Playtime with Your Pup: Games & Toys - Dog Walkers in Winter Park | Walking Dogs Maitland FL

Call Us: (407) 227-0030

Home » Dog Socialization » Playtime with Your Pup: Games & Toys

Playtime with Your Pup: Games & Toys

Have you met “The Smartest Dog in the World”? In 2014, 60 Minutes introduced the world to Chaser, a border collie with a vocabulary of more than one thousands words. Woah.Wouldn’t it be fantastic if your dog knew the difference between your shoes and boots and could bring them on command? You may not have the time (or patience) to teach your dog a thousand words. That’s okay. There are easy ways to increase your dog’s intelligence and decrease boredom if you’re not home. Before we suggest seven simple ways to make your dog smarter, you must first give your pet a strong base.

Start With a Solid Foundation of Training

You may have taken your young pup to one or two obedience courses when you first got him. Did you stop training after those beginning classes? The old adage you can’t teach an old dog new tricks isn’t as accurate as you may think.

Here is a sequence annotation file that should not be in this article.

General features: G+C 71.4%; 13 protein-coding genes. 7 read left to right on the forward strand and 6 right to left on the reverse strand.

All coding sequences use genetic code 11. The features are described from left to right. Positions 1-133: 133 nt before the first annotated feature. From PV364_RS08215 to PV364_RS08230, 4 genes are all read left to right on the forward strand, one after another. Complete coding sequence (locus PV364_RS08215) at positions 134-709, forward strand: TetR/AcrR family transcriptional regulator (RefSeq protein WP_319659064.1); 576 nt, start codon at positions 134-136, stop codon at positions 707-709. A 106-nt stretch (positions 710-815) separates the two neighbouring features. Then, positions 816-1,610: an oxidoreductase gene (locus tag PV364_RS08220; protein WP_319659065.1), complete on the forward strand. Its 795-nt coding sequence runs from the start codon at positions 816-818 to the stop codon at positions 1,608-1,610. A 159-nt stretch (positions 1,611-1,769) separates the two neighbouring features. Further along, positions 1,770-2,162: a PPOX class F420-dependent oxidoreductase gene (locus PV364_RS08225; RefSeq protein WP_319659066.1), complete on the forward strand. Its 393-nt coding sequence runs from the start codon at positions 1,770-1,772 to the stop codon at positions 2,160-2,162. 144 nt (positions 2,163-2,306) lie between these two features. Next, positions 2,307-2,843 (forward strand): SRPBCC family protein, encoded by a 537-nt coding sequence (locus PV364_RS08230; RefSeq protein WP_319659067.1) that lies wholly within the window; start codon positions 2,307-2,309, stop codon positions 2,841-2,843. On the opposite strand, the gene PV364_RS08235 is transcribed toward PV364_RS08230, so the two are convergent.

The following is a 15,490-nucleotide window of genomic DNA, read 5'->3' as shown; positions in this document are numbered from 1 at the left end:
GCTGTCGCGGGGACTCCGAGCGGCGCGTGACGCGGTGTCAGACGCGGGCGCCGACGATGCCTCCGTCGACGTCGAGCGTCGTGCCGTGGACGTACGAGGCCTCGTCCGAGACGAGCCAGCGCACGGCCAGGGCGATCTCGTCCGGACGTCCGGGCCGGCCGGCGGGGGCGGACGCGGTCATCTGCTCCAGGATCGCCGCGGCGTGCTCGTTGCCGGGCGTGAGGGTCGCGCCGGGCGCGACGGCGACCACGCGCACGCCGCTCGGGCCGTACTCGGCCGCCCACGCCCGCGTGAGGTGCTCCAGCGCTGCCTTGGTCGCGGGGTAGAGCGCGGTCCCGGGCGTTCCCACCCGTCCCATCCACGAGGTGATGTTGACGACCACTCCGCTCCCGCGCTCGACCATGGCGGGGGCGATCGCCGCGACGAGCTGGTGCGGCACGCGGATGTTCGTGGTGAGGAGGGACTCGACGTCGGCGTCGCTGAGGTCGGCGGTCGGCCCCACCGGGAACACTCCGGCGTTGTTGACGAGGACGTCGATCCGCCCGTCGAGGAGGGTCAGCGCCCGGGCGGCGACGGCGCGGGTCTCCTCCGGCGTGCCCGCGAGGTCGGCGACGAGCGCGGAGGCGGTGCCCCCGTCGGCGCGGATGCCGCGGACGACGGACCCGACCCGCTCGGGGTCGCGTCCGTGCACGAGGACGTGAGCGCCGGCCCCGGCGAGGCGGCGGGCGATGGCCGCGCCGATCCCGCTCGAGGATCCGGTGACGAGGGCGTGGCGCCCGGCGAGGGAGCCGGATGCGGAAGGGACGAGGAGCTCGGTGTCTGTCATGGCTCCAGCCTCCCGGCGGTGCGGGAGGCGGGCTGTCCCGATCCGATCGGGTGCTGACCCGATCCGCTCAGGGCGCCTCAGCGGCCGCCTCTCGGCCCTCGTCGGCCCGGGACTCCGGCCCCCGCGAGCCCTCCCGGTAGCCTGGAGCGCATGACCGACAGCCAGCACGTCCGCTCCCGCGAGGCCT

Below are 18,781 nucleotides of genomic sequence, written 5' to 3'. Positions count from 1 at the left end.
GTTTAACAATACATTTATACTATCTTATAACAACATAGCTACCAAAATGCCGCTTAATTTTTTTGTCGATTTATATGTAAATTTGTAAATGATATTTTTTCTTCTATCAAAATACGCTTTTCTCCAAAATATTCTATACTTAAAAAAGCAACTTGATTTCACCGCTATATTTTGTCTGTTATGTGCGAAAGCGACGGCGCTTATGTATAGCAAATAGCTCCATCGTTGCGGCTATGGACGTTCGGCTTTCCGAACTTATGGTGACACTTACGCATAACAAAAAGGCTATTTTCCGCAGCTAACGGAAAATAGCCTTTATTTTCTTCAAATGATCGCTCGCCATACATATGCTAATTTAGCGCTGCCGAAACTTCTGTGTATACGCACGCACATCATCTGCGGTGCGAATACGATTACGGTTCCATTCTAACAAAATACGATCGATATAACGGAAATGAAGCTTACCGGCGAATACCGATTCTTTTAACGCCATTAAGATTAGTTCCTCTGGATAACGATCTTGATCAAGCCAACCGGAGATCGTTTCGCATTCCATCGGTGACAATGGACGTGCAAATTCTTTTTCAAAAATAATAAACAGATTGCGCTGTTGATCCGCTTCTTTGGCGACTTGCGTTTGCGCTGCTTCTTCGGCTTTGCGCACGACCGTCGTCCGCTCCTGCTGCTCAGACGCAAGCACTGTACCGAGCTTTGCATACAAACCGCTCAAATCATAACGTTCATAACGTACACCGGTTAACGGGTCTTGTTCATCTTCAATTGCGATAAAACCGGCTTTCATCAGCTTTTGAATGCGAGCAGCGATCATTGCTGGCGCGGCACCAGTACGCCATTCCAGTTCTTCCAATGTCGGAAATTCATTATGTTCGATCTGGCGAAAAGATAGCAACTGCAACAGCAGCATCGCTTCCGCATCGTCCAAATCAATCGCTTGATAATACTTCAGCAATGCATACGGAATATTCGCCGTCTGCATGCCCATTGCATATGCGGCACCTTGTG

According to research from the University of Milan, the more you train a dog, the smarter they become. Researchers from the university’s psychology department conducted a study of 110 dogs. Half the dogs had minimal obedience training while the other half had much more schooling. The dogs were given a test to find hidden food. Even though their earlier training had nothing to do with hunting food, 60% of dogs with more training discovered the treats. Only 30% of the minimally trained dogs found them. Once you’ve taken your dog to obedience courses, you’re able to increase their intelligence with continued training.

1. Sniff It Out

Time for a little nose work. A snuffle mat is a great way to exercise your pup’s sensory and cognitive skills. Or try a modified version of the shell game. Start with one of your dog’s favorite treats. Once you’ve gotten her attention with the treat, show your pup three different cups. Hide the treat under one cup and switch the cups around until neither you nor the dog knows where the treat is hiding. Your dog probably doesn’t know this common “hustler” trick, so she’ll enjoy sniffing out the reward. Add some real incentive with single ingredient treats – dogs will do practically anything for them!